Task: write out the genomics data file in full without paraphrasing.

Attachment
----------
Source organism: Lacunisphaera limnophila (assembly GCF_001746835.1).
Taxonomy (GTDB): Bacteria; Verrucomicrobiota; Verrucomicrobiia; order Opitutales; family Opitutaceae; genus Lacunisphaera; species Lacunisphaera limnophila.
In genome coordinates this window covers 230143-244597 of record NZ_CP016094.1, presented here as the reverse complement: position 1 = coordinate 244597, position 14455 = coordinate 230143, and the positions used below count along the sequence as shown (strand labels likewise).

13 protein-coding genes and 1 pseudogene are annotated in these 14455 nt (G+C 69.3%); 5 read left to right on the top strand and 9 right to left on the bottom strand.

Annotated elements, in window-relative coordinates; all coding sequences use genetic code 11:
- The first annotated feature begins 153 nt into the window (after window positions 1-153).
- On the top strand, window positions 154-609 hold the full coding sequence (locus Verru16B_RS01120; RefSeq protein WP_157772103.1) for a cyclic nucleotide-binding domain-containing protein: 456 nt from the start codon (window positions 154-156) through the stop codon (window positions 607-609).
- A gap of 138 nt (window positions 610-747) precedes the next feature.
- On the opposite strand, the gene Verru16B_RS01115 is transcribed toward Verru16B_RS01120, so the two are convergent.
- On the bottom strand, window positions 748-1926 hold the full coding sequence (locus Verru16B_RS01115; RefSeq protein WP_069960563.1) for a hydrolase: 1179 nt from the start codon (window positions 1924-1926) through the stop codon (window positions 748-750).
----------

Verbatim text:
Source organism: Lacunisphaera limnophila (assembly GCF_001746835.1).
Taxonomy (GTDB): Bacteria; Verrucomicrobiota; Verrucomicrobiia; order Opitutales; family Opitutaceae; genus Lacunisphaera; species Lacunisphaera limnophila.
In genome coordinates this window covers 230143-244597 of record NZ_CP016094.1, presented here as the reverse complement: position 1 = coordinate 244597, position 14455 = coordinate 230143, and the positions used below count along the sequence as shown (strand labels likewise).

13 protein-coding genes and 1 pseudogene are annotated in these 14455 nt (G+C 69.3%); 5 read left to right on the top strand and 9 right to left on the bottom strand.

Annotated elements, in window-relative coordinates; all coding sequences use genetic code 11:
- The first annotated feature begins 153 nt into the window (after window positions 1-153).
- On the top strand, window positions 154-609 hold the full coding sequence (locus Verru16B_RS01120; RefSeq protein WP_157772103.1) for a cyclic nucleotide-binding domain-containing protein: 456 nt from the start codon (window positions 154-156) through the stop codon (window positions 607-609).
- A gap of 138 nt (window positions 610-747) precedes the next feature.
- On the opposite strand, the gene Verru16B_RS01115 is transcribed toward Verru16B_RS01120, so the two are convergent.
- On the bottom strand, window positions 748-1926 hold the full coding sequence (locus Verru16B_RS01115; RefSeq protein WP_069960563.1) for a hydrolase: 1179 nt from the start codon (window positions 1924-1926) through the stop codon (window positions 748-750).